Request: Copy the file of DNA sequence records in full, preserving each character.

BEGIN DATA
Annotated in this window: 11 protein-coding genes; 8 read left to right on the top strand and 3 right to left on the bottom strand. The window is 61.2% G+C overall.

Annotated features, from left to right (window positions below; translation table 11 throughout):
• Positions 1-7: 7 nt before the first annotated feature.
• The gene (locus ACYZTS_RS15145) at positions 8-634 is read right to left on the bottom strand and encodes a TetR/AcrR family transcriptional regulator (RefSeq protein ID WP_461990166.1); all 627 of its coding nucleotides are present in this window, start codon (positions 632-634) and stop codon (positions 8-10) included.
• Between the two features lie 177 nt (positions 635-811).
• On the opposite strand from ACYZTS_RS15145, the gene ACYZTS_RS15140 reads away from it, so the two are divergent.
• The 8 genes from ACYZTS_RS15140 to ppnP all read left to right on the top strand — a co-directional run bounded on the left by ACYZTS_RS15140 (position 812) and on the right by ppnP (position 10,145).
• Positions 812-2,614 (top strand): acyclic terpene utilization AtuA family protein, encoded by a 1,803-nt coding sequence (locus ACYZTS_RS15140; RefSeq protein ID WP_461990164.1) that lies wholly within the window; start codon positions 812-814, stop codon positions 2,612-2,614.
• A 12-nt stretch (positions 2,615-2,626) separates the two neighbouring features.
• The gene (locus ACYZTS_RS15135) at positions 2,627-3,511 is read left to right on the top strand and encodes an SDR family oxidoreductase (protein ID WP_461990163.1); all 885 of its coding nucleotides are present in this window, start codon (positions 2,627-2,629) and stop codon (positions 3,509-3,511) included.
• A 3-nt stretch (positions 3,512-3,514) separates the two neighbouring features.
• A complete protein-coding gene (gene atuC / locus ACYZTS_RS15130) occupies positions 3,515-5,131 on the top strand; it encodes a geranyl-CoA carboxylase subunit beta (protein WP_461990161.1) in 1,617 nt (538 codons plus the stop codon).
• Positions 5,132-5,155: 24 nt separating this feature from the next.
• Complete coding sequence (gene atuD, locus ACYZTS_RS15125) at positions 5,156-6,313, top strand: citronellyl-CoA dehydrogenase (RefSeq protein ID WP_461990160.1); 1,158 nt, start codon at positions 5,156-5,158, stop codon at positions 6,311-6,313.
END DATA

Annotated in this window: 11 protein-coding genes; 8 read left to right on the top strand and 3 right to left on the bottom strand. The window is 61.2% G+C overall.

Annotated features, from left to right (window positions below; translation table 11 throughout):
• Positions 1-7: 7 nt before the first annotated feature.
• The gene (locus ACYZTS_RS15145) at positions 8-634 is read right to left on the bottom strand and encodes a TetR/AcrR family transcriptional regulator (RefSeq protein ID WP_461990166.1); all 627 of its coding nucleotides are present in this window, start codon (positions 632-634) and stop codon (positions 8-10) included.
• Between the two features lie 177 nt (positions 635-811).
• On the opposite strand from ACYZTS_RS15145, the gene ACYZTS_RS15140 reads away from it, so the two are divergent.
• The 8 genes from ACYZTS_RS15140 to ppnP all read left to right on the top strand — a co-directional run bounded on the left by ACYZTS_RS15140 (position 812) and on the right by ppnP (position 10,145).
• Positions 812-2,614 (top strand): acyclic terpene utilization AtuA family protein, encoded by a 1,803-nt coding sequence (locus ACYZTS_RS15140; RefSeq protein ID WP_461990164.1) that lies wholly within the window; start codon positions 812-814, stop codon positions 2,612-2,614.
• A 12-nt stretch (positions 2,615-2,626) separates the two neighbouring features.
• The gene (locus ACYZTS_RS15135) at positions 2,627-3,511 is read left to right on the top strand and encodes an SDR family oxidoreductase (protein ID WP_461990163.1); all 885 of its coding nucleotides are present in this window, start codon (positions 2,627-2,629) and stop codon (positions 3,509-3,511) included.
• A 3-nt stretch (positions 3,512-3,514) separates the two neighbouring features.
• A complete protein-coding gene (gene atuC / locus ACYZTS_RS15130) occupies positions 3,515-5,131 on the top strand; it encodes a geranyl-CoA carboxylase subunit beta (protein WP_461990161.1) in 1,617 nt (538 codons plus the stop codon).
• Positions 5,132-5,155: 24 nt separating this feature from the next.
• Complete coding sequence (gene atuD, locus ACYZTS_RS15125) at positions 5,156-6,313, top strand: citronellyl-CoA dehydrogenase (RefSeq protein ID WP_461990160.1); 1,158 nt, start codon at positions 5,156-5,158, stop codon at positions 6,311-6,313.